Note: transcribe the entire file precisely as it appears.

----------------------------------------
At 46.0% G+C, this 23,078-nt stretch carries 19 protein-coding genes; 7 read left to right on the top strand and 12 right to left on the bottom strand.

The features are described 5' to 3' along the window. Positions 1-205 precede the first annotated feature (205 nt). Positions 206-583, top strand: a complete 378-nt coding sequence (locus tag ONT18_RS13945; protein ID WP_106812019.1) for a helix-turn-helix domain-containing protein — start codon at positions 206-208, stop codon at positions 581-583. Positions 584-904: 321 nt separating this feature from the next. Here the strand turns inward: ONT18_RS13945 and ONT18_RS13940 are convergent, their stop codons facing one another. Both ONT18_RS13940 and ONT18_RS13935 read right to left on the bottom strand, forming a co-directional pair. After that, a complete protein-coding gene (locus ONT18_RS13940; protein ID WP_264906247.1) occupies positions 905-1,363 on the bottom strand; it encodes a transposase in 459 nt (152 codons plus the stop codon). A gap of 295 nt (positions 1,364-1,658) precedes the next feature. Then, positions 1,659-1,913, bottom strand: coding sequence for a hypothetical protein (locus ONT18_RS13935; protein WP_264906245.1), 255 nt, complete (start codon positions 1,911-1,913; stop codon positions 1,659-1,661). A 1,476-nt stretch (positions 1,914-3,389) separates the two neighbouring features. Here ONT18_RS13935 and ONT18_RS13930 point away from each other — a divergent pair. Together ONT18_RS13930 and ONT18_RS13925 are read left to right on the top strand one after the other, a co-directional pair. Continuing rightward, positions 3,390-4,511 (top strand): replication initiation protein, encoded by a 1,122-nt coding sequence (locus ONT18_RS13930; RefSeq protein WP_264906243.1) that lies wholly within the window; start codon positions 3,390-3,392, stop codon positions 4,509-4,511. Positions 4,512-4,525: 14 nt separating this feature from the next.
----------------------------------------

At 46.0% G+C, this 23,078-nt stretch carries 19 protein-coding genes; 7 read left to right on the top strand and 12 right to left on the bottom strand.

The features are described 5' to 3' along the window. Positions 1-205 precede the first annotated feature (205 nt). Positions 206-583, top strand: a complete 378-nt coding sequence (locus tag ONT18_RS13945; protein ID WP_106812019.1) for a helix-turn-helix domain-containing protein — start codon at positions 206-208, stop codon at positions 581-583. Positions 584-904: 321 nt separating this feature from the next. Here the strand turns inward: ONT18_RS13945 and ONT18_RS13940 are convergent, their stop codons facing one another. Both ONT18_RS13940 and ONT18_RS13935 read right to left on the bottom strand, forming a co-directional pair. After that, a complete protein-coding gene (locus ONT18_RS13940; protein ID WP_264906247.1) occupies positions 905-1,363 on the bottom strand; it encodes a transposase in 459 nt (152 codons plus the stop codon). A gap of 295 nt (positions 1,364-1,658) precedes the next feature. Then, positions 1,659-1,913, bottom strand: coding sequence for a hypothetical protein (locus ONT18_RS13935; protein WP_264906245.1), 255 nt, complete (start codon positions 1,911-1,913; stop codon positions 1,659-1,661). A 1,476-nt stretch (positions 1,914-3,389) separates the two neighbouring features. Here ONT18_RS13935 and ONT18_RS13930 point away from each other — a divergent pair. Together ONT18_RS13930 and ONT18_RS13925 are read left to right on the top strand one after the other, a co-directional pair. Continuing rightward, positions 3,390-4,511 (top strand): replication initiation protein, encoded by a 1,122-nt coding sequence (locus ONT18_RS13930; RefSeq protein WP_264906243.1) that lies wholly within the window; start codon positions 3,390-3,392, stop codon positions 4,509-4,511. Positions 4,512-4,525: 14 nt separating this feature from the next.